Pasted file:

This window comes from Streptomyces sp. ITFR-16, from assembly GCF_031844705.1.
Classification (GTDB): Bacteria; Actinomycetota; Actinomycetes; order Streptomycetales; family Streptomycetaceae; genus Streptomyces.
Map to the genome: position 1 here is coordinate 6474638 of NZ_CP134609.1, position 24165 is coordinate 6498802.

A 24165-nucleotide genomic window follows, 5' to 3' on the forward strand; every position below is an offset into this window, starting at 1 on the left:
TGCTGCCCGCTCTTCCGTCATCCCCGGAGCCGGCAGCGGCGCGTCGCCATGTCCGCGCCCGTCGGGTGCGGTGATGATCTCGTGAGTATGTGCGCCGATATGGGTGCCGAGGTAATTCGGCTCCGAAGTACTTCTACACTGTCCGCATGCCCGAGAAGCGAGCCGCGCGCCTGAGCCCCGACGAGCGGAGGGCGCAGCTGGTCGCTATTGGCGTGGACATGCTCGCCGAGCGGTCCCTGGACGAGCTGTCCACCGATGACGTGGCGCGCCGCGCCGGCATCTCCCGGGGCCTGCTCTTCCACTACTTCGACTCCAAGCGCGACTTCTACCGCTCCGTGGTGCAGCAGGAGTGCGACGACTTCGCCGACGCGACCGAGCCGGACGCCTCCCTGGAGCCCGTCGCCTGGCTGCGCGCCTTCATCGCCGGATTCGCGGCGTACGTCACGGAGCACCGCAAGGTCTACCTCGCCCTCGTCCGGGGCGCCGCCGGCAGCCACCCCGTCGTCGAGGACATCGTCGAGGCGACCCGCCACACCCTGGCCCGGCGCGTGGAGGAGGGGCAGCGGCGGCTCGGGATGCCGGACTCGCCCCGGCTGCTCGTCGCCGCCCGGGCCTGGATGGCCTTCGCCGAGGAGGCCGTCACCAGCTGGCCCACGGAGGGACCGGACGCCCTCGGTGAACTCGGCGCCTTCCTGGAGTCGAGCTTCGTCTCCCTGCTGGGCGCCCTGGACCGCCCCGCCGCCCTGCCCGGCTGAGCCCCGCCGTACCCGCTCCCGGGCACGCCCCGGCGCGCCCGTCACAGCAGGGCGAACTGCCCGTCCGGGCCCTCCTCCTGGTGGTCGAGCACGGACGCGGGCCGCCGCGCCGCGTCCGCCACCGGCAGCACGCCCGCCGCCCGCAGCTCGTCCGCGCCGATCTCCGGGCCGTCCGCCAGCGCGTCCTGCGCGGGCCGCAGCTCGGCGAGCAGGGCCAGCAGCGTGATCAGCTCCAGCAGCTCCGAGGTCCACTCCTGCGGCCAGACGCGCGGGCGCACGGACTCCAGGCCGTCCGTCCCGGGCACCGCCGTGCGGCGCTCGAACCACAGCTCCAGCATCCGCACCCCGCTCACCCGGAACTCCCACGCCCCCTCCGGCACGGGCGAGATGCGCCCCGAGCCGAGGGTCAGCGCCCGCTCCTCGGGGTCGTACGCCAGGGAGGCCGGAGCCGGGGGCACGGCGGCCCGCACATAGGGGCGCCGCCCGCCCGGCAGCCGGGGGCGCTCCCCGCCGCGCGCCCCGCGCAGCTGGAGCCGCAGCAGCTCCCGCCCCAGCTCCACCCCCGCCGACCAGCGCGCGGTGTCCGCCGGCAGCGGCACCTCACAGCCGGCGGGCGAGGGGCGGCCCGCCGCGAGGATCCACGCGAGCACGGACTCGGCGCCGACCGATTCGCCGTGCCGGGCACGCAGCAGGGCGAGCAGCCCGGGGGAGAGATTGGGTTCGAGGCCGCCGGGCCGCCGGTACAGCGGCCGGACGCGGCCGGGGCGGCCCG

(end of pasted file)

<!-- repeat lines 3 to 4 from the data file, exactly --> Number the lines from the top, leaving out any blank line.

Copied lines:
Map to the genome: position 1 here is coordinate 6474638 of NZ_CP134609.1, position 24165 is coordinate 6498802.

A 24165-nucleotide genomic window follows, 5' to 3' on the forward strand; every position below is an offset into this window, starting at 1 on the left: